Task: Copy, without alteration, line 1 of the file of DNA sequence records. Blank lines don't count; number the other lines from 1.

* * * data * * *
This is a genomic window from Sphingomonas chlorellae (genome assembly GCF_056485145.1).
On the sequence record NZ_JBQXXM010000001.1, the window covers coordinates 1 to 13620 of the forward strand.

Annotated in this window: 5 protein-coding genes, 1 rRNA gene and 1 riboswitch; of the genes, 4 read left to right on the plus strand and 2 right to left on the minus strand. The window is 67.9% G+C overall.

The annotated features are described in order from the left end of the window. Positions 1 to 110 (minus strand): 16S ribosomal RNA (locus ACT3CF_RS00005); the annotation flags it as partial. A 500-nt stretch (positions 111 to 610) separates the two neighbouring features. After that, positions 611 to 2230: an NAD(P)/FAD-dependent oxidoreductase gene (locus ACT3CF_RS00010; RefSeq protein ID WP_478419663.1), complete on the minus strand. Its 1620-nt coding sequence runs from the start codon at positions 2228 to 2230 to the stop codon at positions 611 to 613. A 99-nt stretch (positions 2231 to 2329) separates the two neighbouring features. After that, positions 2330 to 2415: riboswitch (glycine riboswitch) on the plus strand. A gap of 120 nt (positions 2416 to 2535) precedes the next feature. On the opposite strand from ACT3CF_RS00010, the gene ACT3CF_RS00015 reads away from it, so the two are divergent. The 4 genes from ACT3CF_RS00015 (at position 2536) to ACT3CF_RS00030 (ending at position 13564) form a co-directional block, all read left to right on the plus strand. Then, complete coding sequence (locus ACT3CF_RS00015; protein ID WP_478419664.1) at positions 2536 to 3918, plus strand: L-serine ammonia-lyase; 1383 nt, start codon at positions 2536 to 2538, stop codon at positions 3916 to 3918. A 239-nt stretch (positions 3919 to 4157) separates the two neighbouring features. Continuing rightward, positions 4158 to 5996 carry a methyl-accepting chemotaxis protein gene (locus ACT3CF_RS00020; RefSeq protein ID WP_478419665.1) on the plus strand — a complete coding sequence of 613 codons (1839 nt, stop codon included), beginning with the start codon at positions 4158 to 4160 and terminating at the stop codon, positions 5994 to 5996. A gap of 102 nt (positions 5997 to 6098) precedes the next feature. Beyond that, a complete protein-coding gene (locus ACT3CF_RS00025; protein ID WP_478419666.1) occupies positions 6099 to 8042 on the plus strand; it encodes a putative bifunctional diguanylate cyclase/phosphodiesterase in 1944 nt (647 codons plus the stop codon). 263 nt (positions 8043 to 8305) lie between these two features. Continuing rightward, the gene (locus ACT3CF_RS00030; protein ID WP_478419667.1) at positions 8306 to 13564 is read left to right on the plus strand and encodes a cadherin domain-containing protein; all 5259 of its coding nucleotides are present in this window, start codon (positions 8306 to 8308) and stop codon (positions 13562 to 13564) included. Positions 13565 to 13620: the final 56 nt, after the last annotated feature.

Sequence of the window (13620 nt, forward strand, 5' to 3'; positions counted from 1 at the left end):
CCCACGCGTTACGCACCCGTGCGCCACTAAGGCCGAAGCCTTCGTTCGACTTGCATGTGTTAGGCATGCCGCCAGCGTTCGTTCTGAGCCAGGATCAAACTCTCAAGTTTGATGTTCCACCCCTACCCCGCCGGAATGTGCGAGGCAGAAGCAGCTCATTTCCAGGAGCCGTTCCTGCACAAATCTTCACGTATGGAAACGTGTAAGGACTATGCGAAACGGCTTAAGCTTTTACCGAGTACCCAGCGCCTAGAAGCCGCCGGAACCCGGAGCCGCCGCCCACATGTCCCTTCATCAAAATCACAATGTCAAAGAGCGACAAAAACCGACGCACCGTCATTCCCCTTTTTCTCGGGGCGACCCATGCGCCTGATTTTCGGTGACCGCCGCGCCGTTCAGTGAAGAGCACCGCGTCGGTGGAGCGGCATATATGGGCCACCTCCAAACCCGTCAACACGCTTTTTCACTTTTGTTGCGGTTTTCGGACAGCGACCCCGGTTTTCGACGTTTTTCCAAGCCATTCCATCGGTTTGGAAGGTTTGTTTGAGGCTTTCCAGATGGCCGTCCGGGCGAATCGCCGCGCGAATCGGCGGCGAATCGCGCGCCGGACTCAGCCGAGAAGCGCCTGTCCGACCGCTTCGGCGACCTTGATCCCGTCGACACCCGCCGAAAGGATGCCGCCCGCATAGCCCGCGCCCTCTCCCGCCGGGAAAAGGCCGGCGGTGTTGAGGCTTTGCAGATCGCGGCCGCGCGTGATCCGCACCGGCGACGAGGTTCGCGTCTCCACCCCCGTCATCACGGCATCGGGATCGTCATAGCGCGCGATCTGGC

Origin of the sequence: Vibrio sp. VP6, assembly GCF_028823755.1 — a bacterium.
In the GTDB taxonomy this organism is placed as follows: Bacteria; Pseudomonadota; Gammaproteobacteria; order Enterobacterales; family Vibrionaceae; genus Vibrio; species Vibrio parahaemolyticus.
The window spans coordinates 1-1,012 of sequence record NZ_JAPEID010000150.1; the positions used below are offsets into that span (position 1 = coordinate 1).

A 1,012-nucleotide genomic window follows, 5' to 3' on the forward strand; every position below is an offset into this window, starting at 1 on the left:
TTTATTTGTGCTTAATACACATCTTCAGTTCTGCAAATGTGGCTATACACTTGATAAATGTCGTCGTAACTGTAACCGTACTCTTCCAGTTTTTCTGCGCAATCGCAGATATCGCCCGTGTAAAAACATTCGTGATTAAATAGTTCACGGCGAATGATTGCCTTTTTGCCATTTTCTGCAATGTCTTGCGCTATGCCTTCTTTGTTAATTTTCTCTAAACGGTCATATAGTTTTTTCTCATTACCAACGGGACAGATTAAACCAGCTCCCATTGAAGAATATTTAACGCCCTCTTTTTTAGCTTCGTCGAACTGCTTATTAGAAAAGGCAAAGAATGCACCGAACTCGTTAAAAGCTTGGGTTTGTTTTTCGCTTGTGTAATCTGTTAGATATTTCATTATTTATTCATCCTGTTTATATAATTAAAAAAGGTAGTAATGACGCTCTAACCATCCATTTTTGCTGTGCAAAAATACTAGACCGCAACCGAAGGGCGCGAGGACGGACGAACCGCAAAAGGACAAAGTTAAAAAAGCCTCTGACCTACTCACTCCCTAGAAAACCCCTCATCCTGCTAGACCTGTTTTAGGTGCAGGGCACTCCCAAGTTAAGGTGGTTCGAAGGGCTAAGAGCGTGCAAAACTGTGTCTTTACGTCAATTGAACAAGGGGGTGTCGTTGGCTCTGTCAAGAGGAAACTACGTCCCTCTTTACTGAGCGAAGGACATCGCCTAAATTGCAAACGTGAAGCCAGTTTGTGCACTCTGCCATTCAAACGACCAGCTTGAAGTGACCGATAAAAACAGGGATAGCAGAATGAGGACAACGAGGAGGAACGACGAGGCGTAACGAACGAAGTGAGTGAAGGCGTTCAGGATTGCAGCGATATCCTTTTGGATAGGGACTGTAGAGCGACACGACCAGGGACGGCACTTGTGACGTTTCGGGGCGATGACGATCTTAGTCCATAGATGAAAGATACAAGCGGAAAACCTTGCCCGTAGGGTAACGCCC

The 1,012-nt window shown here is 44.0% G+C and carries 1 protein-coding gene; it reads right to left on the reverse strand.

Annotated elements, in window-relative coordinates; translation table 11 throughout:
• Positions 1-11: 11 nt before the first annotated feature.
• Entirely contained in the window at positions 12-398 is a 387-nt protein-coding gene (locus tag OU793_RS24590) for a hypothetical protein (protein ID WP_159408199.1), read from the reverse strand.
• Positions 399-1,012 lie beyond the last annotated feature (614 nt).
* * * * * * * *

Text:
This is a genomic window from Sphingomonas chlorellae (genome assembly GCF_056485145.1).